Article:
Real estate investment trusts have long been a popular investment vehicle for Singaporeans. But, not every REIT is a good investment. To start my search for potential REIT investments, I would screen for those with high yields – say 7% or above – and then study them in depth. Some areas I would look out for are the quality of a REIT’s management team, the financial health of the REIT, and the profile of the REIT’s property portfolio. In here, I want to take a closer look at two REITs in Singapore’s market that have yields of over 7%. The…
Real estate investment trusts have long been a popular investment vehicle for Singaporeans. But, not every REIT is a good investment. To start my search for potential REIT investments, I would screen for those with high yields – say 7% or above – and then study them in depth. Some areas I would look out for are the quality of a REIT’s management team, the financial health of the REIT, and the profile of the REIT’s property portfolio.
In here, I want to take a closer look at two REITs in Singapore’s market that have yields of over 7%. The duo, which also have market capitalisations of over S$1 billion each, are: OUE Commercial Real Estate Investment Trust (SGX: TS0U) and Lippo Malls Indonesia Retail Trust (SGX: D5IU).
Source: SGX Stock Facts; Yahoo Finance
OUE Commercial REIT is a commercial/retail REIT whose portfolio currently consists of three buildings, namely, OUE Bayfront, One Raffles Place, and Lippo Plaza. The first two are located in Singapore whereas the third is in Shanghai.
The REIT released its 2017 first quarter earnings in early May and reported a 4.4% year-on-year increase in revenue to S$44.8 million. Unfortunately, its amount available for distribution fell by 2.3% to S$16.6 million. And, because of a March 2017 private placement which led to an increase in the REIT’s unit count, its distribution per unit fell by 6.8% to 1.23 cents.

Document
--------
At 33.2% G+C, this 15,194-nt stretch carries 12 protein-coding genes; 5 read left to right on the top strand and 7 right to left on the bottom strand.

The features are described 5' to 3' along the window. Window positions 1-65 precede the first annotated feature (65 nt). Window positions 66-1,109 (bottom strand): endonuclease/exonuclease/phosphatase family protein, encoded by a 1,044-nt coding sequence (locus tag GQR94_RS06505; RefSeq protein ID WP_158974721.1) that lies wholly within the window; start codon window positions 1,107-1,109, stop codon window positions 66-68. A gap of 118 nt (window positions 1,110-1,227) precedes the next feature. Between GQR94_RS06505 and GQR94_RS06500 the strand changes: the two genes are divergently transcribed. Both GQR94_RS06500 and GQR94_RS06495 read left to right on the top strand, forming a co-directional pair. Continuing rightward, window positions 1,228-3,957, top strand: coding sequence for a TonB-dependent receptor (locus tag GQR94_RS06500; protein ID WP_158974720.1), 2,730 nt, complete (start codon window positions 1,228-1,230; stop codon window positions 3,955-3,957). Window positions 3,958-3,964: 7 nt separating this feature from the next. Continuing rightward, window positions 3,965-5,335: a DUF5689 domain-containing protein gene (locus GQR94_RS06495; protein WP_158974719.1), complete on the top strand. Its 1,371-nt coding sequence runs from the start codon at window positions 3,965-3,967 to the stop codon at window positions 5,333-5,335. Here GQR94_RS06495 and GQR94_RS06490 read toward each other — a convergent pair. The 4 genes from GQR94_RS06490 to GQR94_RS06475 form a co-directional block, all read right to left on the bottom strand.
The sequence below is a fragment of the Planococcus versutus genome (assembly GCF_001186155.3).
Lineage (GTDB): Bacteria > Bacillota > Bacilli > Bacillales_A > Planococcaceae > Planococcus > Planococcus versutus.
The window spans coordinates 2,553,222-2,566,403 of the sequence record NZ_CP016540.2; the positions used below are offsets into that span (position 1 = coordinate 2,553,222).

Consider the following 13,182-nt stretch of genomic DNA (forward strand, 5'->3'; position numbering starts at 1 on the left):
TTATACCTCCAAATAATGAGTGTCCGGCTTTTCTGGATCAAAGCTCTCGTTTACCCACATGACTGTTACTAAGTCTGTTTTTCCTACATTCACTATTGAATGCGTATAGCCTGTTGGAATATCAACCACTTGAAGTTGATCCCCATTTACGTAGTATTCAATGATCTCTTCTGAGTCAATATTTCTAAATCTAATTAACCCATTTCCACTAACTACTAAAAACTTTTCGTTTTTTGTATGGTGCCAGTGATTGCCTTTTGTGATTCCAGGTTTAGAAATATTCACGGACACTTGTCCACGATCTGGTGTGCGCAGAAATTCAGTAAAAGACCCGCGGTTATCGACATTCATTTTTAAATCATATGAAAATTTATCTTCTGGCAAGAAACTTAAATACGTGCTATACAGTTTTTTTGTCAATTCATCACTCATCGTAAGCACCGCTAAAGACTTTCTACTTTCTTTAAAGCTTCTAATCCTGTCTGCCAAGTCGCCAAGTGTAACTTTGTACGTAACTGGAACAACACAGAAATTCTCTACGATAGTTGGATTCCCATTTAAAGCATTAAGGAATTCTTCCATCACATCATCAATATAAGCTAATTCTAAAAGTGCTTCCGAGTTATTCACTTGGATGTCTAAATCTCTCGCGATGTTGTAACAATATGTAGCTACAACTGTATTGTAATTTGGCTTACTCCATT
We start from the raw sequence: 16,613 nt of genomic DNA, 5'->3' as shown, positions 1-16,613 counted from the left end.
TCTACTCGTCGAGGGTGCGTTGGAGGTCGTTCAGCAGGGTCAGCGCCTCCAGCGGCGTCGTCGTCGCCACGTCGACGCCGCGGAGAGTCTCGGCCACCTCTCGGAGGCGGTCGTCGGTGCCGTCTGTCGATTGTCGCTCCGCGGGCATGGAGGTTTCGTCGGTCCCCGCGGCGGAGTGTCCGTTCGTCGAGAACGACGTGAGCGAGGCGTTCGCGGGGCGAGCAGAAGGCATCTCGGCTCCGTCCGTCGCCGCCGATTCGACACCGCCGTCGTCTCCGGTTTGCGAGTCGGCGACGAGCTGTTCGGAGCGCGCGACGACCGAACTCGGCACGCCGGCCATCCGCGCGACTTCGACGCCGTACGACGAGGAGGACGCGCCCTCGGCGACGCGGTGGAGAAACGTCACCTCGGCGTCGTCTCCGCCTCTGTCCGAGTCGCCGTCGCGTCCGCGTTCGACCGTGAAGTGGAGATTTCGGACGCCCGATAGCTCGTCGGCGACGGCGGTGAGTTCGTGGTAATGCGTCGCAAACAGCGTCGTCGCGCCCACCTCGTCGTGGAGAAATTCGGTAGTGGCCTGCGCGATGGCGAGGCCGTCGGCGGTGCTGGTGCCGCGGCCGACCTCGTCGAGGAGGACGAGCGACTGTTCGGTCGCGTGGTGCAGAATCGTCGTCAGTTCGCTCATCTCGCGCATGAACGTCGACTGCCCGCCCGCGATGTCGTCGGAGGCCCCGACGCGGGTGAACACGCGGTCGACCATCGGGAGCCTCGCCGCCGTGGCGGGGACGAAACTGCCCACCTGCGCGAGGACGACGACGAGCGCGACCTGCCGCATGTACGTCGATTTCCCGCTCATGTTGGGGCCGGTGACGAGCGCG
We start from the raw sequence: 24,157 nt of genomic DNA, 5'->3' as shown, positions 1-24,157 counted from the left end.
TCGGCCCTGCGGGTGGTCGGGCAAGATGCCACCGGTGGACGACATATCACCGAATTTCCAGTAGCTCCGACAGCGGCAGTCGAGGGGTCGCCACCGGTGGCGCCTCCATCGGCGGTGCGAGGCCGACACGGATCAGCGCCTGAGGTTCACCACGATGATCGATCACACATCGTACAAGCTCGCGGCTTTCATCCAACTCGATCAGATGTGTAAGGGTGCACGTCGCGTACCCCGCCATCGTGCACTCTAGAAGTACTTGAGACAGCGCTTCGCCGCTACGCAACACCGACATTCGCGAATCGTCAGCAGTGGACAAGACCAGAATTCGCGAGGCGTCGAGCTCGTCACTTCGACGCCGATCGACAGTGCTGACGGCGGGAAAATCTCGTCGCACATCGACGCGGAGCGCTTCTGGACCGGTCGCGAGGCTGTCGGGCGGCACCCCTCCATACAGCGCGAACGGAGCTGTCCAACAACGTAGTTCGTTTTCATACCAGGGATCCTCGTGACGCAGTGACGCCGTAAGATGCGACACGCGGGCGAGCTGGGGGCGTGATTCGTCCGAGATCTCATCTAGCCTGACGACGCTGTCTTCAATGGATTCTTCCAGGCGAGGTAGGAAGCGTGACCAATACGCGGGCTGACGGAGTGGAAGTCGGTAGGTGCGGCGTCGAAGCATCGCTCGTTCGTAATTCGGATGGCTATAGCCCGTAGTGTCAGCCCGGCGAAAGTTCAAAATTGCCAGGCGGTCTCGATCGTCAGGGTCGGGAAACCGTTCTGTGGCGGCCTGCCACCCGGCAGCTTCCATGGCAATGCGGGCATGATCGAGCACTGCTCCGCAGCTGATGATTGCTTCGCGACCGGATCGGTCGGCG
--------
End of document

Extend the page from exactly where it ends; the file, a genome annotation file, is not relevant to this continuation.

As of 31 March 2017, OUE Commercial REIT has an aggregate leverage of 36.2%, which represents a fair distance from the regulatory leverage ceiling of 45%.
Looking ahead, OUE Commercial REIT said in its latest earnings that “negative rental reversions for leases due for renewal in 2017 may be expected.” That’s because “current market rents are still lower than in 2014, when most of [the REIT’s] Singapore leases expiring in 2017 were committed.” As for China, the REIT mentioned that the “overall CBD Grade A vacancy rate [in Shanghai] may continue to increase in the coming quarters and hence the rental outlook continues to be soft.”
Lippo Malls Indonesia Retail Trust (LMIRT) is the first and only real estate investment trust in Singapore’s stock market that focuses on Indonesian retail properties. It was listed nearly 10 years ago on 19 November 2007. As of 31 December 2016, the REIT has 20 retail malls and seven retail spaces in its portfolio. They are all located in Indonesia.
In early May, LMIRT released its 2017 first quarter earnings. Unlike OUE Commercial REIT, LMIRT handed in a solid report card. During the reporting quarter, it experienced a 6.7% increase in gross revenue to S$48.6 million compared to the first quarter of 2016. Its distributable income to unitholders and distribution per unit also grew by 8.4% (to S$25.1 million) and 7.2% (to 0.89 cents), respectively.
The REIT’s balance sheet looks strong as well with a gearing ratio of just 32.2% as of 31 March 2017. Commenting on its future, LMIRT thinks that the “fundamentals of the Indonesian economy remains strong, with a robust rate of economic growth.” The REIT also cited data from FocusEconomics that private consumption in Indonesia is expected to grow by 5.2% in 2017.
A Foolish conclusion
The two trusts mentioned above may have fat distribution yields. But it is worth noting that the yields alone tell us nothing about whether they can sustain their distributions going forward. Investors need to dig into the REIT’s fundamentals before coming to any investment decision.
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The information provided is for general information purposes only and is not intended to be personalised investment or financial advice. Motley Fool Singapore contributor Lawrence Nga doesn’t own shares in any companies mentioned.